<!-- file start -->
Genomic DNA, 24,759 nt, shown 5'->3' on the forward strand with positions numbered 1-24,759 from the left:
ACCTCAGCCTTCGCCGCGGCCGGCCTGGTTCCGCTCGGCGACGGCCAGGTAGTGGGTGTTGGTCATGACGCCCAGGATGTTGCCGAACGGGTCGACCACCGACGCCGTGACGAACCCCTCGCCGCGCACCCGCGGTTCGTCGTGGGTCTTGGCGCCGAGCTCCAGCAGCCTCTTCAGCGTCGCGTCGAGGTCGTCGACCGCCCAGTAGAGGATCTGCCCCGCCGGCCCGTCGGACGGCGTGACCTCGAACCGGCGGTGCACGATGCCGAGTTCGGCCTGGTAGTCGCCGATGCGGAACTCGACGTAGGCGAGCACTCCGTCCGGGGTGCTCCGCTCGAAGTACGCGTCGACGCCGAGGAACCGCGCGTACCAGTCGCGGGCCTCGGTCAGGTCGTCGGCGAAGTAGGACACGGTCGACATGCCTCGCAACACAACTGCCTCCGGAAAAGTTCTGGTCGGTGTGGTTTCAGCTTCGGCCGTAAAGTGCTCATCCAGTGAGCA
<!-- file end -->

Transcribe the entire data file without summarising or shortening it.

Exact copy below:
Genomic DNA, 24,759 nt, shown 5'->3' on the forward strand with positions numbered 1-24,759 from the left:
ACCTCAGCCTTCGCCGCGGCCGGCCTGGTTCCGCTCGGCGACGGCCAGGTAGTGGGTGTTGGTCATGACGCCCAGGATGTTGCCGAACGGGTCGACCACCGACGCCGTGACGAACCCCTCGCCGCGCACCCGCGGTTCGTCGTGGGTCTTGGCGCCGAGCTCCAGCAGCCTCTTCAGCGTCGCGTCGAGGTCGTCGACCGCCCAGTAGAGGATCTGCCCCGCCGGCCCGTCGGACGGCGTGACCTCGAACCGGCGGTGCACGATGCCGAGTTCGGCCTGGTAGTCGCCGATGCGGAACTCGACGTAGGCGAGCACTCCGTCCGGGGTGCTCCGCTCGAAGTACGCGTCGACGCCGAGGAACCGCGCGTACCAGTCGCGGGCCTCGGTCAGGTCGTCGGCGAAGTAGGACACGGTCGACATGCCTCGCAACACAACTGCCTCCGGAAAAGTTCTGGTCGGTGTGGTTTCAGCTTCGGCCGTAAAGTGCTCATCCAGTGAGCA